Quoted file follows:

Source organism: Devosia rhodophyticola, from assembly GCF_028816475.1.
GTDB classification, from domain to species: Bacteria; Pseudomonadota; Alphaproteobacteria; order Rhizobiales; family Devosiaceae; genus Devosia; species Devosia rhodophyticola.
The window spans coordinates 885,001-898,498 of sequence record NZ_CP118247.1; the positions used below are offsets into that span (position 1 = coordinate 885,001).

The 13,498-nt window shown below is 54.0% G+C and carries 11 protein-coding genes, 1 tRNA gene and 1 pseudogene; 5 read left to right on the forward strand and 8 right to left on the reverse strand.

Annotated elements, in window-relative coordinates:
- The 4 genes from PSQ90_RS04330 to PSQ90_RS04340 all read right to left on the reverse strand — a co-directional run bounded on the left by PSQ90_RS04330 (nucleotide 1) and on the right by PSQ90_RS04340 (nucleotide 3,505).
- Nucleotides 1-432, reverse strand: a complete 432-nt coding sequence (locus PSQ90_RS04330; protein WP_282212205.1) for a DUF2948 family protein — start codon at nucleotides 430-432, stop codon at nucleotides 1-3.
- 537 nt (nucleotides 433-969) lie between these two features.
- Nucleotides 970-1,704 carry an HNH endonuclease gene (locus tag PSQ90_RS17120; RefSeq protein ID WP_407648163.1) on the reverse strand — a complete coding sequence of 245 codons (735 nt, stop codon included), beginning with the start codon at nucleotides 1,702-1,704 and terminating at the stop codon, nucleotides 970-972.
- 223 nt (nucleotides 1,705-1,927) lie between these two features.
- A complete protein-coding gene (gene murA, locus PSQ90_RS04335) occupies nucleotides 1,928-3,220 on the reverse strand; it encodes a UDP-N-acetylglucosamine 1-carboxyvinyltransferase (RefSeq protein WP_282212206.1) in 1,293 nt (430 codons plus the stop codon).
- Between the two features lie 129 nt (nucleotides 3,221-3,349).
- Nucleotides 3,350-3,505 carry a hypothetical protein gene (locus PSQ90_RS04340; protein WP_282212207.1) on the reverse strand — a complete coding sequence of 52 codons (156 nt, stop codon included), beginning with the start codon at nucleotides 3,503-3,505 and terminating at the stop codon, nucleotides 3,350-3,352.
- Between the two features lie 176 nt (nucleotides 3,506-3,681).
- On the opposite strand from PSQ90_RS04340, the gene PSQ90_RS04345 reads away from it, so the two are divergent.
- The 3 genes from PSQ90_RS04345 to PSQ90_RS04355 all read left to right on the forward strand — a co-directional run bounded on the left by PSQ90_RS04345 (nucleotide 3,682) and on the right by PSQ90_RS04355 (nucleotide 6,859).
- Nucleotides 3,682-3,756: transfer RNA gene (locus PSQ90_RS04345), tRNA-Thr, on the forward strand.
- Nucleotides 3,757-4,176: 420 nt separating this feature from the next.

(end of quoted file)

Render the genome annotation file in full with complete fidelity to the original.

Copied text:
Source organism: Devosia rhodophyticola, from assembly GCF_028816475.1.
GTDB classification, from domain to species: Bacteria; Pseudomonadota; Alphaproteobacteria; order Rhizobiales; family Devosiaceae; genus Devosia; species Devosia rhodophyticola.
The window spans coordinates 885,001-898,498 of sequence record NZ_CP118247.1; the positions used below are offsets into that span (position 1 = coordinate 885,001).

The 13,498-nt window shown below is 54.0% G+C and carries 11 protein-coding genes, 1 tRNA gene and 1 pseudogene; 5 read left to right on the forward strand and 8 right to left on the reverse strand.

Annotated elements, in window-relative coordinates:
- The 4 genes from PSQ90_RS04330 to PSQ90_RS04340 all read right to left on the reverse strand — a co-directional run bounded on the left by PSQ90_RS04330 (nucleotide 1) and on the right by PSQ90_RS04340 (nucleotide 3,505).
- Nucleotides 1-432, reverse strand: a complete 432-nt coding sequence (locus PSQ90_RS04330; protein WP_282212205.1) for a DUF2948 family protein — start codon at nucleotides 430-432, stop codon at nucleotides 1-3.
- 537 nt (nucleotides 433-969) lie between these two features.
- Nucleotides 970-1,704 carry an HNH endonuclease gene (locus tag PSQ90_RS17120; RefSeq protein ID WP_407648163.1) on the reverse strand — a complete coding sequence of 245 codons (735 nt, stop codon included), beginning with the start codon at nucleotides 1,702-1,704 and terminating at the stop codon, nucleotides 970-972.
- 223 nt (nucleotides 1,705-1,927) lie between these two features.
- A complete protein-coding gene (gene murA, locus PSQ90_RS04335) occupies nucleotides 1,928-3,220 on the reverse strand; it encodes a UDP-N-acetylglucosamine 1-carboxyvinyltransferase (RefSeq protein WP_282212206.1) in 1,293 nt (430 codons plus the stop codon).
- Between the two features lie 129 nt (nucleotides 3,221-3,349).
- Nucleotides 3,350-3,505 carry a hypothetical protein gene (locus PSQ90_RS04340; protein WP_282212207.1) on the reverse strand — a complete coding sequence of 52 codons (156 nt, stop codon included), beginning with the start codon at nucleotides 3,503-3,505 and terminating at the stop codon, nucleotides 3,350-3,352.
- Between the two features lie 176 nt (nucleotides 3,506-3,681).
- On the opposite strand from PSQ90_RS04340, the gene PSQ90_RS04345 reads away from it, so the two are divergent.
- The 3 genes from PSQ90_RS04345 to PSQ90_RS04355 all read left to right on the forward strand — a co-directional run bounded on the left by PSQ90_RS04345 (nucleotide 3,682) and on the right by PSQ90_RS04355 (nucleotide 6,859).
- Nucleotides 3,682-3,756: transfer RNA gene (locus PSQ90_RS04345), tRNA-Thr, on the forward strand.
- Nucleotides 3,757-4,176: 420 nt separating this feature from the next.